CISSA-ACSEI has created a repository of Frequently Asked Questions to help provide insights to Ukrainians newcomers to Canada. This section also aims to inform Canadians and Canadian businesses on the ways they can support Ukrainians, including cash donation as well as goods and services.
You can access the latest statistics on Ukrainian arrivals by land/air, number of applications submitted, and approvals granted on the website of Immigration, Citizenship and Refugees Canada.
If you are an individual and would like to make a cash donation, you find more information under the Cash Donation section of Operation Ukrainian Safe Haven’s website. If you would like to volunteer in support of displaced Ukrainians, you can find how to do so in your province or territory under the Volunteer section of Operation Ukrainian Safe Haven’s website.
If you would like to help as part of a company:
The coordination of short and longer-term housing offers is handled by each province or territory. Updates are made on a rolling basis. For more information please Housing.
We invite individuals to express their generosity by making a cash donation, as this may better respond to pragmatic needs. If you want to make a donation of goods and services, you can contact a local service provider.
If you are seeking to make a donation of goods and services as a company, please visit Call to action: Canadian Industry for Ukraine.
Companies and individuals can donate via Operation Ukrainian Safe Haven’s website.
Thanks to the financial support of Immigration, Refugees and Citizenship Canada, nearly 100 per cent of donations will support displaced Ukrainians and other refugees in need of settling in Canada, with just a portion of the donation going towards third-party application processing fee. Donations directed to a specific province or territory will be sent as per the donor’s request.
Donations directed to a specific province or territory will be sent as requested by the donor. General donations will be allocated based on the immediate needs of immigrant clients.
Official tax-deductible receipts will be provided for donations over $20. You will receive an email confirming your donation and a PDF receipt.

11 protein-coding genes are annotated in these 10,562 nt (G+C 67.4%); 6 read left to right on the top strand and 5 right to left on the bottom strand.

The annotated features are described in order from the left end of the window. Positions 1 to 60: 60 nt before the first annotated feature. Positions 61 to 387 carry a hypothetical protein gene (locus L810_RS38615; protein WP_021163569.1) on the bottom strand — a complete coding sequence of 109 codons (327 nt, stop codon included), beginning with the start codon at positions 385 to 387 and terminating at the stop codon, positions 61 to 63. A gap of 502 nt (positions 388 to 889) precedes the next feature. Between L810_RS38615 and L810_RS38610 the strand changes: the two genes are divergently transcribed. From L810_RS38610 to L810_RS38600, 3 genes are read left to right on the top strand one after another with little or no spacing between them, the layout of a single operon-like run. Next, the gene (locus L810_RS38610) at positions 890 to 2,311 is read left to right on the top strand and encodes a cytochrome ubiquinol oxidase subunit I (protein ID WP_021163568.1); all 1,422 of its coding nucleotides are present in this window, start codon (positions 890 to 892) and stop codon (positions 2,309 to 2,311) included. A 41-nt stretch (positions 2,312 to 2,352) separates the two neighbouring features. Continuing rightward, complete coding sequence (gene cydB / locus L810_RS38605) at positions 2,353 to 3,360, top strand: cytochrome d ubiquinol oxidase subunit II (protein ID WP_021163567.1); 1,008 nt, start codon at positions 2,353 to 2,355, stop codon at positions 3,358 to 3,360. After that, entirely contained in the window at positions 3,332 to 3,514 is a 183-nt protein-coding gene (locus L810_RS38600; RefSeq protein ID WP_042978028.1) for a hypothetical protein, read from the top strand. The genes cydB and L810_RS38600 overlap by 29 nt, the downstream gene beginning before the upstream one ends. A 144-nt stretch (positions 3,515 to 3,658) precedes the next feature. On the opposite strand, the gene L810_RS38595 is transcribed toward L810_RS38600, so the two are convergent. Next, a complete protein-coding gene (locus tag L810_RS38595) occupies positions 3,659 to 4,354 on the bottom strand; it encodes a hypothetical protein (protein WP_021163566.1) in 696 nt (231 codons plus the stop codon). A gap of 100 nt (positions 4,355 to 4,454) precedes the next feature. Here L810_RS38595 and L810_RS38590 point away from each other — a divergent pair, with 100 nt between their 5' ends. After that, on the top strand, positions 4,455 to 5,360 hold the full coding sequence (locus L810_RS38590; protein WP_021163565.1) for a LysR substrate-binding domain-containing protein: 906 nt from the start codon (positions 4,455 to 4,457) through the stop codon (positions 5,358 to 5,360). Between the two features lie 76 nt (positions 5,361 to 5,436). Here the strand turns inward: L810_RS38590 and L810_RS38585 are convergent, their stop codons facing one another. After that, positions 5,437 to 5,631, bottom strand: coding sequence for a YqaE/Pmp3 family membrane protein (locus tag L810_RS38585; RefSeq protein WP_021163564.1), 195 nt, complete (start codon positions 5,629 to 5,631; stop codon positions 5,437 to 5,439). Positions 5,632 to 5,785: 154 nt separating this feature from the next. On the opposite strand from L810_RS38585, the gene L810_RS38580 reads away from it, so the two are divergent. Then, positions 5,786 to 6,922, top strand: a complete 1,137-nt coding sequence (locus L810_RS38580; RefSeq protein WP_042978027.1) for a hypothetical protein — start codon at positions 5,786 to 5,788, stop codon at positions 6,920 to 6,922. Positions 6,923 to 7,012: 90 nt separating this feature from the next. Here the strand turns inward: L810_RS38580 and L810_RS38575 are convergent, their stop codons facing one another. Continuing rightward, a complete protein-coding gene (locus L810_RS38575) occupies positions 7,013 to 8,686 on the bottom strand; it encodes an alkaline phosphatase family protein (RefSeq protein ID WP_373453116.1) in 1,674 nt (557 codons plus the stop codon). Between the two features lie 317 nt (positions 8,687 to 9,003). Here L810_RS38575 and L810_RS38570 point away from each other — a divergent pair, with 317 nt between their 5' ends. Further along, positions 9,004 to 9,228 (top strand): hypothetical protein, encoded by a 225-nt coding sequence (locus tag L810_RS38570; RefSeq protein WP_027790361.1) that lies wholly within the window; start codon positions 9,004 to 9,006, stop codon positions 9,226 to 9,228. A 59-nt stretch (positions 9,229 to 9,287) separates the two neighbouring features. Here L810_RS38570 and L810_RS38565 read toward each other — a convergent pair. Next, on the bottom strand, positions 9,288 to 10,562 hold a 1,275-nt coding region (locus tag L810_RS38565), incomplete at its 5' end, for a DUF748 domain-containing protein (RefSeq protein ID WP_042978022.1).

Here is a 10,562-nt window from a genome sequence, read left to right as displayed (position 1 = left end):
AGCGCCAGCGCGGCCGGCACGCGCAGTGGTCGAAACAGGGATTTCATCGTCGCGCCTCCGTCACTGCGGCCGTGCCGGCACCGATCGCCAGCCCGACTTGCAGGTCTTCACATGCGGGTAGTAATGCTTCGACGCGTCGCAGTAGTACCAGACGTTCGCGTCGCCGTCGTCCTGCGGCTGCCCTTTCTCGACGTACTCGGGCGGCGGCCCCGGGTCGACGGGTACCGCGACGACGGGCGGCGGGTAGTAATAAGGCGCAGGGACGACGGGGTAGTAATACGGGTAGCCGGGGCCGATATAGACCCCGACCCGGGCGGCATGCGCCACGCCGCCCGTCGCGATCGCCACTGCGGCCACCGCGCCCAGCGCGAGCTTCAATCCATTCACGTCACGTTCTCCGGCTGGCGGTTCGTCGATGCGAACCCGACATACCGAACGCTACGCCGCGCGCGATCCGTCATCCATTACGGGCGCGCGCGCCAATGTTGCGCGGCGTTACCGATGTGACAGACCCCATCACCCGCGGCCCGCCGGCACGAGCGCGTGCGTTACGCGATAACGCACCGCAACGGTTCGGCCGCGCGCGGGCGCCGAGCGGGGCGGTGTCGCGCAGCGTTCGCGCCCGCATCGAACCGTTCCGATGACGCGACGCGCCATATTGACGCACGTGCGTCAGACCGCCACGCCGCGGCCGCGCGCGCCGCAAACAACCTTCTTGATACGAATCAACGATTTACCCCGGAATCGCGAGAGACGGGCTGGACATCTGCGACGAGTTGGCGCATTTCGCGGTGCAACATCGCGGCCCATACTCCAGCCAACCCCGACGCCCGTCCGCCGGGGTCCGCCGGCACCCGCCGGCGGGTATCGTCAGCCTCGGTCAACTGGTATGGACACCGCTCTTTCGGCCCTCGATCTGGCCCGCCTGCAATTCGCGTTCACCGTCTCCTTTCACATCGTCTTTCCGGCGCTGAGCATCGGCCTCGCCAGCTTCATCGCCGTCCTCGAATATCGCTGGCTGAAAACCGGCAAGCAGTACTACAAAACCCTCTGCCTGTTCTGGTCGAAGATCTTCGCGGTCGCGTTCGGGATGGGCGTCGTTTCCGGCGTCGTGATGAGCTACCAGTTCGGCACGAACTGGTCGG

The federal government does not currently consider Ukrainians entering Canada as part of the refugee resettlement humanitarian program. As such, private sponsorship is not available.
In support of those affected by the Russian invasion of Ukraine, Canada-Ukraine authorization for emergency travel (CUAET) was created by Immigration, Refugees and Citizenship Canada to help Ukrainians resettle in Canada as quickly as possible. The program also provides them with the ability to work and study while in Canada.
No, this option is not being considered at this time.
The European Union has a generous support package for Displaced Ukrainians within Europe. Considering Ukrainians have a durable solutions in place in Europe, they do not need resettlement in Canada.
The CUAET refers to the Canada-Ukraine Authorization for Emergency Travel, a mechanism created by Immigration, Refugees and Citizenship Canada to help Ukrainians travel to Canada as quickly as possible where they are provided with the authorization to work and study. For more information, please refer to the website of Immigration, Refugees and Citizenship Canada.
The Ukraine Public Policies supporting the implementation of the Canada-Ukraine Authorization for Emergency Travel is available on the website of Immigration, Refugees and Citizenship Canada at the following links: part 1, part 2 and part 3.
A refugee is a person in need of protection who has a well-founded fear of persecution for reasons of race, religion, political opinion, nationality, or membership in a particular social group. Under the Immigration and Refugee Protection Act, a person in need of protection is a person in Canada who would be personally subject to danger of torture, risk of life, or risk of cruel and unusual treatment or punishment if they returned to their country of origin.
A temporary resident is a foreign national who is legally authorized to enter Canada for temporary purposes. For more information, please refer to the website of Immigration, Refugees and Citizenship Canada.
The Government of Canada does not consider displaced Ukrainians arriving in Canada as refugees because the European Union has a generous support package for displaced Ukrainians in Europe. Considering a durable solutions are in place in their home continent, there is a lesser need for resettlement in Canada. The Government of Canada created the Canada-Ukraine Authorization for Emergency Travel (CUAET) to allow displaced Ukrainians to apply for a temporary resident visa.
Yes, the Government of Canada holds that it is important to keep families and loved ones together. If you have immediate family in Canada and you are affected by the Russian invasion of Ukraine, they may be able to sponsor you to come to Canada permanently. For more information visit Immigration, Refugees and Citizenship Canada.
No, a Canada-Ukraine authorization for emergency travel (CUAET) visa holder can enter Canada with a one way ticket.
The Canada-Ukraine authorization for emergency travel (CUAET) is valid for up to 10 years, in accordance with your passport validation period. It is a multi-entry visa for visa holders that opt for the counterfoil visa. For visa holders that opt for the foil-less visa option, it is a single-entry visa that must be used for travel within a maximum 6 months. The duration of stay is the same for all visa holders, whether it has a counterfoil or not: the Canada-Ukraine authorization for emergency travel (CUAET) visa is valid for up to three years.